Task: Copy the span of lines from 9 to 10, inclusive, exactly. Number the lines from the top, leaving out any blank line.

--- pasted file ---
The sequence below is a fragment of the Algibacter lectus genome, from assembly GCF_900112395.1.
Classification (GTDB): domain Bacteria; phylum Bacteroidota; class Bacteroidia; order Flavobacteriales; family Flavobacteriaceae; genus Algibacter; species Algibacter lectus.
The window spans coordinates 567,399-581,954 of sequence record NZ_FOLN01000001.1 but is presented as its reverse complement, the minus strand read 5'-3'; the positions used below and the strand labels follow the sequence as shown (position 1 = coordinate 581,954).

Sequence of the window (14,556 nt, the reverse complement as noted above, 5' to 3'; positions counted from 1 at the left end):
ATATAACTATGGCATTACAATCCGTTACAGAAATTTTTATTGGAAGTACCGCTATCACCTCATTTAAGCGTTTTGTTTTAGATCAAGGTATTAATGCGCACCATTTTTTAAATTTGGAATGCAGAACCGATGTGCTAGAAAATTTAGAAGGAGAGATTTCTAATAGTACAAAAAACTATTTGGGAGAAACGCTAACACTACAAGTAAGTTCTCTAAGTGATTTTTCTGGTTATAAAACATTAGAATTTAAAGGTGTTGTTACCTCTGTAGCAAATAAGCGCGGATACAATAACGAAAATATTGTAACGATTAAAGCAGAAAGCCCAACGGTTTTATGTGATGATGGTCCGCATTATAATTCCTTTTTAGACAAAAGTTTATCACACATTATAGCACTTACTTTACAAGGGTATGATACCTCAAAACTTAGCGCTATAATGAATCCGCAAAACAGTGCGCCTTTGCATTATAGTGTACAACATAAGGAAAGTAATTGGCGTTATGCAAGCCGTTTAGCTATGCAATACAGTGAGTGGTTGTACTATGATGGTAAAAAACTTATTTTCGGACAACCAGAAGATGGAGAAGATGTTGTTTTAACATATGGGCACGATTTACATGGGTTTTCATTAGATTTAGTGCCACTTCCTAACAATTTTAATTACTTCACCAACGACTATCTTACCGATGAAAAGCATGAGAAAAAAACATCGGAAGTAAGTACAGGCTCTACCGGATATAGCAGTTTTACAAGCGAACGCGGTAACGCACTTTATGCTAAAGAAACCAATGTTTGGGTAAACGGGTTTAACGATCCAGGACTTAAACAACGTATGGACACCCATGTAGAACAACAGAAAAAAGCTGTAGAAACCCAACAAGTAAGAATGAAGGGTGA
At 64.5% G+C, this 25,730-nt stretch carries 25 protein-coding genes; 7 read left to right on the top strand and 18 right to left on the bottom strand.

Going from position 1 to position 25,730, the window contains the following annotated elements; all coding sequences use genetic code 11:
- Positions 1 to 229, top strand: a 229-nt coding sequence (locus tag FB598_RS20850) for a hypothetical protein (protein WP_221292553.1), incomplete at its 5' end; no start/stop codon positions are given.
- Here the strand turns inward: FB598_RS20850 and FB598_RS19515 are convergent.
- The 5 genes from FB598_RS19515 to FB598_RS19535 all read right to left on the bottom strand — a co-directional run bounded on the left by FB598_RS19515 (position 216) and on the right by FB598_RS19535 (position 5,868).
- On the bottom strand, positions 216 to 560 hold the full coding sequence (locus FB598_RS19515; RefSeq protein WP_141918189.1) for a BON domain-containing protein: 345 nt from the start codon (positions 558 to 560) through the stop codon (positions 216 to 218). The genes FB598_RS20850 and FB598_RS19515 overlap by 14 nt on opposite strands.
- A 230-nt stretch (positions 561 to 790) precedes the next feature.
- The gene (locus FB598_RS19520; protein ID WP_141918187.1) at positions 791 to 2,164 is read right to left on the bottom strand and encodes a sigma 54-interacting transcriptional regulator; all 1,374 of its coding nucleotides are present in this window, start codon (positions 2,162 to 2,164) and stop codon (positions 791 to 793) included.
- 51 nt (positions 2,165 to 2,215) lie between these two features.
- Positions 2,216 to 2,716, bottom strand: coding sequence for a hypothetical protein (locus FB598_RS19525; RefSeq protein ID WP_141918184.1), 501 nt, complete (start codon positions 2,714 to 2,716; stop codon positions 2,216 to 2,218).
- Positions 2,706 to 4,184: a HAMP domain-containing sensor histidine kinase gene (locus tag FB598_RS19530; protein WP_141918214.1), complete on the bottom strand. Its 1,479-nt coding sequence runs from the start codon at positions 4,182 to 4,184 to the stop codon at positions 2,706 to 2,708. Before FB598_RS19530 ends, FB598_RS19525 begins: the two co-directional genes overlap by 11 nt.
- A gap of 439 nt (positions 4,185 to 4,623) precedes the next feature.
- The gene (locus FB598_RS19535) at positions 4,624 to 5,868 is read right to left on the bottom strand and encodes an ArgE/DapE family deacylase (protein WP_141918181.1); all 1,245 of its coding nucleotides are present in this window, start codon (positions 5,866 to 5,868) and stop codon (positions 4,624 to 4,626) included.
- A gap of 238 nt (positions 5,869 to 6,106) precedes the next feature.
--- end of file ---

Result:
- Here the strand turns inward: FB598_RS20850 and FB598_RS19515 are convergent.
- The 5 genes from FB598_RS19515 to FB598_RS19535 all read right to left on the bottom strand — a co-directional run bounded on the left by FB598_RS19515 (position 216) and on the right by FB598_RS19535 (position 5,868).